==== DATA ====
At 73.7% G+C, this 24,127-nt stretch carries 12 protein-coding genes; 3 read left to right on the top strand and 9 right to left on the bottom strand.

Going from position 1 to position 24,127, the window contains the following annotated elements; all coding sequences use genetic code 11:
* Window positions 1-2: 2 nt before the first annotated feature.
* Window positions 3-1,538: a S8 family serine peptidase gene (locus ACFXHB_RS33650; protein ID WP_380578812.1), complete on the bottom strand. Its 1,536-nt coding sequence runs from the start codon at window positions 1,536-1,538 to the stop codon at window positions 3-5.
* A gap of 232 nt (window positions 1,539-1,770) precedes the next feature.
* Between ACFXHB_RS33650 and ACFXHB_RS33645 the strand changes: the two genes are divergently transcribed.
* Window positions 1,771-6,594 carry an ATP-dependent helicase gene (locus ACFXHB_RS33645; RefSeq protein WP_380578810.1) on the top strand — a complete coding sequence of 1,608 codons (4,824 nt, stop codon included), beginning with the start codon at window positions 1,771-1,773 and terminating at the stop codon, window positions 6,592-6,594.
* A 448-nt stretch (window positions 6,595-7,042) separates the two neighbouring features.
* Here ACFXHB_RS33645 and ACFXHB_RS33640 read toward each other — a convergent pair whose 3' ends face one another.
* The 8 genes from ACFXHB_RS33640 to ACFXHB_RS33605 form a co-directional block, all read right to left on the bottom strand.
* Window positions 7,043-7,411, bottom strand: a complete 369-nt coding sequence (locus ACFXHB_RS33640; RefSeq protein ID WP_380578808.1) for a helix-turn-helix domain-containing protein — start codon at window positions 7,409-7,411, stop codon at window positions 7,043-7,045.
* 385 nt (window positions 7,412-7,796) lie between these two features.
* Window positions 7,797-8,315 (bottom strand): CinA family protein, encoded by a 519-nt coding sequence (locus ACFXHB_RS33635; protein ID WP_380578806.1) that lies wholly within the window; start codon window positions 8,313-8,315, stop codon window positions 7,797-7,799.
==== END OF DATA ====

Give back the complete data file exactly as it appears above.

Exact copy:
At 73.7% G+C, this 24,127-nt stretch carries 12 protein-coding genes; 3 read left to right on the top strand and 9 right to left on the bottom strand.

Going from position 1 to position 24,127, the window contains the following annotated elements; all coding sequences use genetic code 11:
* Window positions 1-2: 2 nt before the first annotated feature.
* Window positions 3-1,538: a S8 family serine peptidase gene (locus ACFXHB_RS33650; protein ID WP_380578812.1), complete on the bottom strand. Its 1,536-nt coding sequence runs from the start codon at window positions 1,536-1,538 to the stop codon at window positions 3-5.
* A gap of 232 nt (window positions 1,539-1,770) precedes the next feature.
* Between ACFXHB_RS33650 and ACFXHB_RS33645 the strand changes: the two genes are divergently transcribed.
* Window positions 1,771-6,594 carry an ATP-dependent helicase gene (locus ACFXHB_RS33645; RefSeq protein WP_380578810.1) on the top strand — a complete coding sequence of 1,608 codons (4,824 nt, stop codon included), beginning with the start codon at window positions 1,771-1,773 and terminating at the stop codon, window positions 6,592-6,594.
* A 448-nt stretch (window positions 6,595-7,042) separates the two neighbouring features.
* Here ACFXHB_RS33645 and ACFXHB_RS33640 read toward each other — a convergent pair whose 3' ends face one another.
* The 8 genes from ACFXHB_RS33640 to ACFXHB_RS33605 form a co-directional block, all read right to left on the bottom strand.
* Window positions 7,043-7,411, bottom strand: a complete 369-nt coding sequence (locus ACFXHB_RS33640; RefSeq protein ID WP_380578808.1) for a helix-turn-helix domain-containing protein — start codon at window positions 7,409-7,411, stop codon at window positions 7,043-7,045.
* 385 nt (window positions 7,412-7,796) lie between these two features.
* Window positions 7,797-8,315 (bottom strand): CinA family protein, encoded by a 519-nt coding sequence (locus ACFXHB_RS33635; protein ID WP_380578806.1) that lies wholly within the window; start codon window positions 8,313-8,315, stop codon window positions 7,797-7,799.